2. The switch receives the periodic IGMP General Query sent by L3-Switch-B. Notice that a permanent bridge table entry exists that forwards any IP multicast frames (0100.5eXX.XXXX) to port 0. Port 0 represents the switch CPU, which must receive all multicast frames to properly snoop IGMP Membership Reports and Leave Group messages. The General Query is forwarded to the CPU, and because multicast routers only ever send IGMP General Query messages, the switch knows that a multicast router is connected to interface Fa0/1, which is important because the interface attached to the multicast router should be included in all bridge table entries that reference a multicast address. This configuration ensures that the router receives any membership reports that are sent for multicast groups and also ensures that the switch can forward multicast frames generated by local sources only out interfaces attached to multicast routers. The IGMP General Query is then flooded out all interfaces on the switch to ensure it reaches all potential receivers on the LAN.

    NOTE

    In the real world on a live network, forwarding all multicast frames to the switch CPU can cause major performance issues. For example, if the switch CPU has to process every single frame sent of multiple video streams that each consume 1.5 Mbps and generate 20 frames per second, the CPU becomes quickly overwhelmed, causing the switch to crash or to not perform other more important functions, such as generating and processing spanning tree BPDUs. Cisco Catalyst switches do not forward all multicast frames to the switch CPU; only multicast frames that have an IP protocol type of 2 (IGMP) are forwarded to the switch CPU (after all, IGMP snooping requires only IGMP messages to be snooped).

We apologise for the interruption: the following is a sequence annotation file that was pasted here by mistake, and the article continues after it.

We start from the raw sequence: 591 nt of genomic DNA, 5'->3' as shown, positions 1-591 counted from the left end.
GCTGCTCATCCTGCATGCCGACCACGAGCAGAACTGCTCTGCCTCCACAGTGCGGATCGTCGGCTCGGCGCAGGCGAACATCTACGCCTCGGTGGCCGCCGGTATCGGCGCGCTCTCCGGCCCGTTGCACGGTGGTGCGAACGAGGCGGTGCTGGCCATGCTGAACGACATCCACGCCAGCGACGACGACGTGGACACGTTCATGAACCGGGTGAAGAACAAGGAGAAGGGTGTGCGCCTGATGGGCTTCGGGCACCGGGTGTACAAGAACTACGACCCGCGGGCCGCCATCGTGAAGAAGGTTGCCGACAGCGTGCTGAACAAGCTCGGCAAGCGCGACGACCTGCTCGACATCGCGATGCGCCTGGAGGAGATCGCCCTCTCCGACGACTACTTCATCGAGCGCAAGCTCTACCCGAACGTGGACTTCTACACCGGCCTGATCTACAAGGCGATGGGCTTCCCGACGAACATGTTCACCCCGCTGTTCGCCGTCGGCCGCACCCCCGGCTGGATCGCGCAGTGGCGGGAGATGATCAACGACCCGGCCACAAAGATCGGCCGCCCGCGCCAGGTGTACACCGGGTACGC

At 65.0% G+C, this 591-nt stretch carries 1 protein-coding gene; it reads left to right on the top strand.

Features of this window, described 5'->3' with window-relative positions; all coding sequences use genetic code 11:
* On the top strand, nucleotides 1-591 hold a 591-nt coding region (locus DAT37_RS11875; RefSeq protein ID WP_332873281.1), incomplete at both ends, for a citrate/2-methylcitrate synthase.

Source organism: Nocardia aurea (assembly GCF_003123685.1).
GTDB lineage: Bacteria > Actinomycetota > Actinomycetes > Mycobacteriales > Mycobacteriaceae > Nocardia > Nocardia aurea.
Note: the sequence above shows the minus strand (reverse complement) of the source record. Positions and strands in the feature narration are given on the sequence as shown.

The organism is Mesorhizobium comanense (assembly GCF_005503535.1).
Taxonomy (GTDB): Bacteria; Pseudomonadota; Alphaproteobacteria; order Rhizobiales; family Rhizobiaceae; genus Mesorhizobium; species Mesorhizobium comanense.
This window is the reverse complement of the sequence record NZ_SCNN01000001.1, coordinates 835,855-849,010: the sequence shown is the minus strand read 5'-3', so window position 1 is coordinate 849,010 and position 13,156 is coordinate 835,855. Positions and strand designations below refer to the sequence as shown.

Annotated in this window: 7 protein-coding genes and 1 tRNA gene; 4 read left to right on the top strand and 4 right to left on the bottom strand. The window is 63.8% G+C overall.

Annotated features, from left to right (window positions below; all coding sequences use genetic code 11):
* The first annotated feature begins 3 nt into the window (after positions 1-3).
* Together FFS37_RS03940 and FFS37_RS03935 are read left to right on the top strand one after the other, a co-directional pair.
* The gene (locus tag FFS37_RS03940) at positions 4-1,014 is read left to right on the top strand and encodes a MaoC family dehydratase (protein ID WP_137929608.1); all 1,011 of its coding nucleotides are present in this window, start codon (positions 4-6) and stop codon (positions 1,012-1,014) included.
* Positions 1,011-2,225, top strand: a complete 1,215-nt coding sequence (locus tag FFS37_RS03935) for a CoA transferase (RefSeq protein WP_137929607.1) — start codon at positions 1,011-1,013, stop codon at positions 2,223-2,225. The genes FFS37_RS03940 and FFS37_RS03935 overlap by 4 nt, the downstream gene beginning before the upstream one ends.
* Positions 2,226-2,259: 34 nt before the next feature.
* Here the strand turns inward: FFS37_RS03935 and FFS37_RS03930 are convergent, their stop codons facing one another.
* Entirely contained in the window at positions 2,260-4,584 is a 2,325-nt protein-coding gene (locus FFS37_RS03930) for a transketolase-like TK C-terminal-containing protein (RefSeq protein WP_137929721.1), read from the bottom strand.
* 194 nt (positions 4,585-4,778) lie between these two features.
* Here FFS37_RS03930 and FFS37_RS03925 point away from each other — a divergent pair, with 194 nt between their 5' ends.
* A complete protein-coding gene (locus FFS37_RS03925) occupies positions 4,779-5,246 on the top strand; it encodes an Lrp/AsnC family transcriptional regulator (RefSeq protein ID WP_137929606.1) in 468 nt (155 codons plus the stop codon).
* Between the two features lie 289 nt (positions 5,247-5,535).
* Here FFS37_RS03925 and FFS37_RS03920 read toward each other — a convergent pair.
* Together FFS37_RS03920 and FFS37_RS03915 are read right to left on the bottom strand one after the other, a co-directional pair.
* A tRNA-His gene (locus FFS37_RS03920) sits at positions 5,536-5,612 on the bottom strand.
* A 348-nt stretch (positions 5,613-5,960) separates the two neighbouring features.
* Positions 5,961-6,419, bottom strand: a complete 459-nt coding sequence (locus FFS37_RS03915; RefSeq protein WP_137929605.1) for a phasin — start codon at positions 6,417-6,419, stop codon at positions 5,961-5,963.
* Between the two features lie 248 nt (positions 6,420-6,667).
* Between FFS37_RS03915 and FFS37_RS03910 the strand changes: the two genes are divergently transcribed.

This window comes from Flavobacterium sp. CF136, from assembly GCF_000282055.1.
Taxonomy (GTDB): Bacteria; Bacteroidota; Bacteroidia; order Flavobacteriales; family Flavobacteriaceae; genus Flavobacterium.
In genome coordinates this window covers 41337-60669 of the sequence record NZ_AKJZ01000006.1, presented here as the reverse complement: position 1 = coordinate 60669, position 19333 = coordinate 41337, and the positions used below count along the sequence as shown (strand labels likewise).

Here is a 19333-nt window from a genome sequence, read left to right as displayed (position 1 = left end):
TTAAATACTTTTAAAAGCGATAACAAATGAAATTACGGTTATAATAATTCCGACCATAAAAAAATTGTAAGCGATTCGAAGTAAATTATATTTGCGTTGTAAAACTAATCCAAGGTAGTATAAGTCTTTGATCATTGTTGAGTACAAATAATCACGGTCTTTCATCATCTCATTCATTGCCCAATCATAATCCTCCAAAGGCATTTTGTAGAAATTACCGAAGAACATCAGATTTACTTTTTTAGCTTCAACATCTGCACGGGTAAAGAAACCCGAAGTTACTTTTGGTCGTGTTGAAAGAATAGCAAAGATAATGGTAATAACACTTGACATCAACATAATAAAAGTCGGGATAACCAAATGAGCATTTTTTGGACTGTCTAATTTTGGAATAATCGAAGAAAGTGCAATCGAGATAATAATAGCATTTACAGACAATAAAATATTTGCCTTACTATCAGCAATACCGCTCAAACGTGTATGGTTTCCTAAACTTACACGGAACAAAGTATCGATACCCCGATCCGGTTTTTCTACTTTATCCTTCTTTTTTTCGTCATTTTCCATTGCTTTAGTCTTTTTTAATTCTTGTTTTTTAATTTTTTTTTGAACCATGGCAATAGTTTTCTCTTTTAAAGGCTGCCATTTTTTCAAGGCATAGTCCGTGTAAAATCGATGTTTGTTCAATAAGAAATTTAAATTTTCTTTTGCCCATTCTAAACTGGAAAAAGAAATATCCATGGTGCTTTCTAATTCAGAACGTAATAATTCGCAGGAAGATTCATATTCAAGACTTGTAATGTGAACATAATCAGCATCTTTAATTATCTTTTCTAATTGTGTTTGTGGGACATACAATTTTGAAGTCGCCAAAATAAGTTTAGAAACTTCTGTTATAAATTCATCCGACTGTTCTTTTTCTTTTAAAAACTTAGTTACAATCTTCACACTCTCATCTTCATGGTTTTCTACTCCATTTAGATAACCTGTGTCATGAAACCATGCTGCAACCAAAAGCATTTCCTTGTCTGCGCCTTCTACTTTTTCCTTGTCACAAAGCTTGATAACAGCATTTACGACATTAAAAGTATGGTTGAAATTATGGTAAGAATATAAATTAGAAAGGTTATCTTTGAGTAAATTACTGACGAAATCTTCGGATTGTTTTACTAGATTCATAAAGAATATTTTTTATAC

3. Router-B attaches to the network and sends an IGMP Membership Report message, which is addressed to the group address (0100.5e01.0101) that Router-B wants to join.

  4. The switch receives the IGMP Membership Report message from Router-B. Because the group address (0100.5e01.0101) is not currently in the bridge table, the multicast is flooded out all interfaces, except the interface the multicast was received upon. Switch-B also creates a new bridge table entry for the 0100.5e01.0101 address and adds the multicast router interface (Fa0/1) and the ingress interface of the frame (Fa0/4, attached to Router-B) to the egress port list. At this point, if multicast frames sent to 0100.5e01.0101 are received from the source (via L3-Switch-B), the bridge table entry means that the multicast is forwarded only out interface Fa0/4 (the multicast is not forwarded out interface Fa0/1, because this is the ingress interface for frames generated by the source).

    NOTE

    Notice that the process of populating the bridge table with multicast MAC addresses is based upon inspection of the destination MAC address, unlike unicast MAC addresses where the source MAC address of unicast frames is examined to generate bridge table entries.


  5. The discussion so far has disregarded L3-Switch-D, which is a downstream multicast router for the 239.1.1.1 group. Because L3-Switch-B is the IGMP Querier for the segment, L3-Switch-D does not send any IGMP messages to the segment, which means Switch-B can't detect L3-Switch-D via IGMP messages. If L3-Switch-D has receivers attached further downstream, it is important that multicast frames are also forwarded to L3-Switch-D. To detect other multicast routers on the LAN, Cisco Catalyst switches also listen for other messages that indicate the presence of another multicast router. In Figure 7-18, L3-Switch-D generates PIM hellos every 30 seconds by default, as part of normal PIM operation. The switch hears these PIM Hello message generated by L3-Switch-D on interface Fa0/3 and thus ensures that interface Fa0/3 is added to the egress port list for all multicast addresses in the bridge table.